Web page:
Most cat parents know that at least some brushing is good for their cats. Many, however, may not get around to it nearly as much as they should. Long haired cats especially need frequent brushing, because they’re prone to matting and pelting. What’s matted fur like for a cat? It’s not pleasant, and if it gets out of control, can actually become a health problem.
My own odyssey with matted fur on my cats
We have three longhaired cats in our house. Aria somehow manages to never, ever, ever have any mats at all. Chase gets the occasional mat, and Kali seems to always have mats somewhere. The most common places for Chase and Kali to get matted fur is between their front paws, in their armpits, and between their back legs. Kali also sometimes gets mats in her ruff and on her haunches.
Once, I noticed Kali was walking a little funny, like her shoulders or her front paws were bothering her. I picked her up and felt a huge mat on her chest, between her paws. She wasn’t happy with me fiddling with it, but I had to find out how bad it was. It turned out that it was so tight, it was pulling at the skin on her chest. Moving made that worse. No wonder she was walking funny, poor girl – the matted fur might even have hurt her a little.
With the help of my husband (because the mat was so uncomfortable for her that she was resisting me), I worked a pair of ball-tipped scissors into the mat, with the blades perpendicular to her skin so as to avoid cutting her, and broke it up. Then I worked a flea comb into the base of each smaller mat, to protect her skin from the scissors, and cut the mats out. Then I brushed her chest as gently as possible, until I was sure any remaining matted fur was combed out.
Surprise! With her fur freed up, she could walk just fine again. She is a perfect example of how matted fur can be uncomfortable for a cat. However, compared to some kinds of matting, Kali’s example is actually a mild one.
Thorough brushing helps prevent seriously matted fur
Many cat parents only concentrate on their cats’ overcoats. Unfortunately, matted fur occurs in the undercoat first. This is where it’s easiest to catch it, because it’s still just a small knot that you might be able to gently clear with a comb, or even your fingers, before it gets to the point where you need to cut it out.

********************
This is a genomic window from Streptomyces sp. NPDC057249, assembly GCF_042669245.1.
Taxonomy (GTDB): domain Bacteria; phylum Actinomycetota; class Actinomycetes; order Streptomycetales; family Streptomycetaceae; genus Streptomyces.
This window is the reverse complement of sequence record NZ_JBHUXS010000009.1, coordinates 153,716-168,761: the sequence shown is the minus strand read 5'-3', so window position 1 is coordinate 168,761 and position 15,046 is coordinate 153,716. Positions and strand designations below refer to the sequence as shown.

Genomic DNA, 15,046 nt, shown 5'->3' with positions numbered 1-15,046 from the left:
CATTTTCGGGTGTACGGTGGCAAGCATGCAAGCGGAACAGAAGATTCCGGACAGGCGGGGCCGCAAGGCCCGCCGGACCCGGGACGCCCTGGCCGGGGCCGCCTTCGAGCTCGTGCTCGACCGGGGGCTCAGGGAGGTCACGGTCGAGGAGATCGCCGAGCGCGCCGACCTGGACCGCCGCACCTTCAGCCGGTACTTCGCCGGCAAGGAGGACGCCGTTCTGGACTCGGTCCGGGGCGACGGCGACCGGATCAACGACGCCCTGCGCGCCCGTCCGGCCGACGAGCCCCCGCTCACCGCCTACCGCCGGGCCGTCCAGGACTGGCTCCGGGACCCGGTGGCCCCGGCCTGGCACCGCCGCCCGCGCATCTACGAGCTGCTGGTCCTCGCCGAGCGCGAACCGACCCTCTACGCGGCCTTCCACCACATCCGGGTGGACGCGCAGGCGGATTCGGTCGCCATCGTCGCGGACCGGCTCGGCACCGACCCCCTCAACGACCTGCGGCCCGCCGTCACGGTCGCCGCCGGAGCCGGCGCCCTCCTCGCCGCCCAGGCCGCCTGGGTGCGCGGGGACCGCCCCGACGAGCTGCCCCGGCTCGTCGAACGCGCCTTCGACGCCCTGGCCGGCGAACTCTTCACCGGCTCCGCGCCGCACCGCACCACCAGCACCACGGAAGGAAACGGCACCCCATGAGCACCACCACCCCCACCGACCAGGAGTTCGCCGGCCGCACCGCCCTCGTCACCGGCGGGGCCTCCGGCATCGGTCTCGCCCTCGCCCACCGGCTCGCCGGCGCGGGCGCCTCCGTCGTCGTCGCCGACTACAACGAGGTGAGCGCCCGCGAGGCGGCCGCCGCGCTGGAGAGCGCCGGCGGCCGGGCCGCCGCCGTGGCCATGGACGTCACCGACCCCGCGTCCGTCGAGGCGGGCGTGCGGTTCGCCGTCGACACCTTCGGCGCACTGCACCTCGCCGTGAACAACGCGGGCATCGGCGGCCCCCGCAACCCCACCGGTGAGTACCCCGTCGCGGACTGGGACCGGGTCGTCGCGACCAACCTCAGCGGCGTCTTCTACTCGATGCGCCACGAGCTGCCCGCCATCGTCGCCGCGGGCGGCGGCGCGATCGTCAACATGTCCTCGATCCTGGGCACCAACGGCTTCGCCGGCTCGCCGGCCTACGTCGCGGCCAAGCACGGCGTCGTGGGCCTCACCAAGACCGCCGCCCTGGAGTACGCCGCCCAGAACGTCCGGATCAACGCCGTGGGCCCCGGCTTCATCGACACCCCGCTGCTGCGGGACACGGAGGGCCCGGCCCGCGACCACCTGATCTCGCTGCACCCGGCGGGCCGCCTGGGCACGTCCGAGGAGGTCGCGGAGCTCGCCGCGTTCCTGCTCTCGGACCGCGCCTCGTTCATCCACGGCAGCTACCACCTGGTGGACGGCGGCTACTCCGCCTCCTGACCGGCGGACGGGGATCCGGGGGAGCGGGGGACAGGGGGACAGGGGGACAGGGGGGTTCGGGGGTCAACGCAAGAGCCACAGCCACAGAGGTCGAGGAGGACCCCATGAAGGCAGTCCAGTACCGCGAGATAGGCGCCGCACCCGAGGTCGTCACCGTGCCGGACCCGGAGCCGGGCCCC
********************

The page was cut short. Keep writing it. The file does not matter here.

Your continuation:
Matted fur, left unchecked, gets hot, itchy, tight, dirty and uncomfortable. Imagine your hair getting more and more tangled, and those tangles getting closer and closer to your scalp. Eventually, your hair is tangled so tightly that it’s pulling at your scalp all the time, no matter what you do. You can’t wash it thoroughly, and you can’t tease the tangles out and relieve the pulling on your scalp. All you can do is cut it all off for relief.
If you continue to neglect your hair after it starts growing back, the same thing will happen. This is what happens when you neglect your cat’s coat. Her matted fur gets so bad it becomes pelted, which carries all sorts of health implications for her. At that point, the only way to help her is to cut all her fur off. This has to be done at a vet’s office, or at a groomer – you should not do it yourself.
In addition to gentle, daily combings, your cat needs thorough brushing regularly, even if she doesn’t like it
Because of this, you should definitely comb your kitty every day as gently as possible, but once or twice a week, she needs a thorough brushing, even if she doesn’t like it. That’s probably what’s hardest for me. Chase, Kali and Aria like gentle combing, but not thorough brushing. It’s hard for me to do something they don’t like because I can’t explain to them that it’s for their own good. They don’t like it and that is that.
Gizmo just flat doesn’t like to be combed at all for some reason, making it even harder for me to groom her. She’s a short hair, so it’s not as hard to make sure her fur stays smooth and knot-free, but she still needs brushing to help remove dead fur and dirt.
For this reason, I like to have treats available for all of my cats when I give them thorough brushings. It goes more smoothly when they know there’s a reward for it. If this is too much for you, you should take your cat to a groomer for the brushing she needs. I find it’s easier and cheaper to do it myself.
As I write this, Chase is curled up a few feet away, looking at me through the fur on his long, fluffy tail. He doesn’t understand what I’m doing when I brush him, including that gorgeous tail of his, but I know he’s a happier and healthier cat because of it.